Justin Bieber‘s latest single is another collaboration, and like “Baby” and “Eenie Meenie” before it, it comes with an attention-grabbing video. The new clip for “Never Say Never” premiered earlier today, and it matches Bieber with Jaden Smith, the son of Will and Jada Pinkett Smith who handles the rapping on the track. The single is the theme song for Smith’s upcoming film “The Karate Kid,” a vague remake of the classic 1984 teen movie that starred Ralph Macchio, Pat Morita and Elisabeth Shue. The new version features Smith in the titular role and Jackie Chan standing in for Morita (for some reason renamed “Mr. Han” rather than “Mr. Miyagi”).
The video allows for Bieber and Smith to show off some shadowboxing moves and also features a healthy dose of footage from the movie that sees Smith doing an array of fight moves (though like the original “The Karate Kid,” the fighting style featured isn’t so much traditional karate as it is a hybrid of several different disciplines — apparently “The Mixes Martial Arts” kid didn’t have as great a ring to it). As a video that features fighting, it’s a pretty strong entry, and it joins the list of great fight-centric videos below.
Ashlee Simpson, “Invisible”
Simpson actually went through boxing training to give a convincing performance in this clip that sees her stepping into the squared circle and trading a handful of haymakers. If the video looks familiar, that’s intentional, as it was meant to be an homage to the film “Million Dollar Baby.”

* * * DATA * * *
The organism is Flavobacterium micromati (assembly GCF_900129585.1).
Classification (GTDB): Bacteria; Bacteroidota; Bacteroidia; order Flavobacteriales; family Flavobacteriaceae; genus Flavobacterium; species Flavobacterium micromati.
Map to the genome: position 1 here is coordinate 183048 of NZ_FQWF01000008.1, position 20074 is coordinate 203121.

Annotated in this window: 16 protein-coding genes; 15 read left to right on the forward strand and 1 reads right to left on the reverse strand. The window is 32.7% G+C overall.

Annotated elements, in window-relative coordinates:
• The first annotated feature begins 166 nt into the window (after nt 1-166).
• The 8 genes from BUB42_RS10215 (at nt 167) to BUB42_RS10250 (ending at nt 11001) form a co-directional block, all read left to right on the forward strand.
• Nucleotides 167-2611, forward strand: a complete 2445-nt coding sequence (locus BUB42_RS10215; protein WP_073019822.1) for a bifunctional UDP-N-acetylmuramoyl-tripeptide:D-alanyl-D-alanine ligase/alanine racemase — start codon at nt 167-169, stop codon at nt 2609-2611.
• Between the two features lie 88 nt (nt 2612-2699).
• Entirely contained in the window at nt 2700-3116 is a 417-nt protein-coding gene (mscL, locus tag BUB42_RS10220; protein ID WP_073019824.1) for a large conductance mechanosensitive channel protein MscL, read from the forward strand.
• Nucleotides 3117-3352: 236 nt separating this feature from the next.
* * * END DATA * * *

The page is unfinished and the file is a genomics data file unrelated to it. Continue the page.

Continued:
Lil Jon, “Girlfight”
In Lil Jon’s universe, disputes between women need to be settled not in a courtroom or even a ring but out in the street after a party. The best part of this clip? One of the women rubs Vaseline on her face, an old boxing trick that keeps the gloves from tearing up the skin on contact.
Christina Aguilera, “Dirrty”
“Fight Club” was an obvious inspiration for Aguilera and video director Floria Sigismondi. “Dirrty,” the first single from Aguilera’s killer second album Stripped, takes place in the sort of underground fighting club that Tyler Durden would have loved (and Redman actually did). Ironically, Aguilera’s video for “Fighter” contains no actual fighting.
Michael Jackson, “Beat It”
The mother of all music video fights. Jackson’s legendary clip eschews pugilism for the sake of a blade, as well as dance-fighting and good old-fashioned shadowboxing.
Joe Esposito, “You’re the Best”
Fact: The original 1984 version of “The Karate Kid” contains one of the greatest montages in the history of movies, fighting, movies about fighting and Joe Esposito.
What’s your favorite music video that features a fight? Let us know in the comments!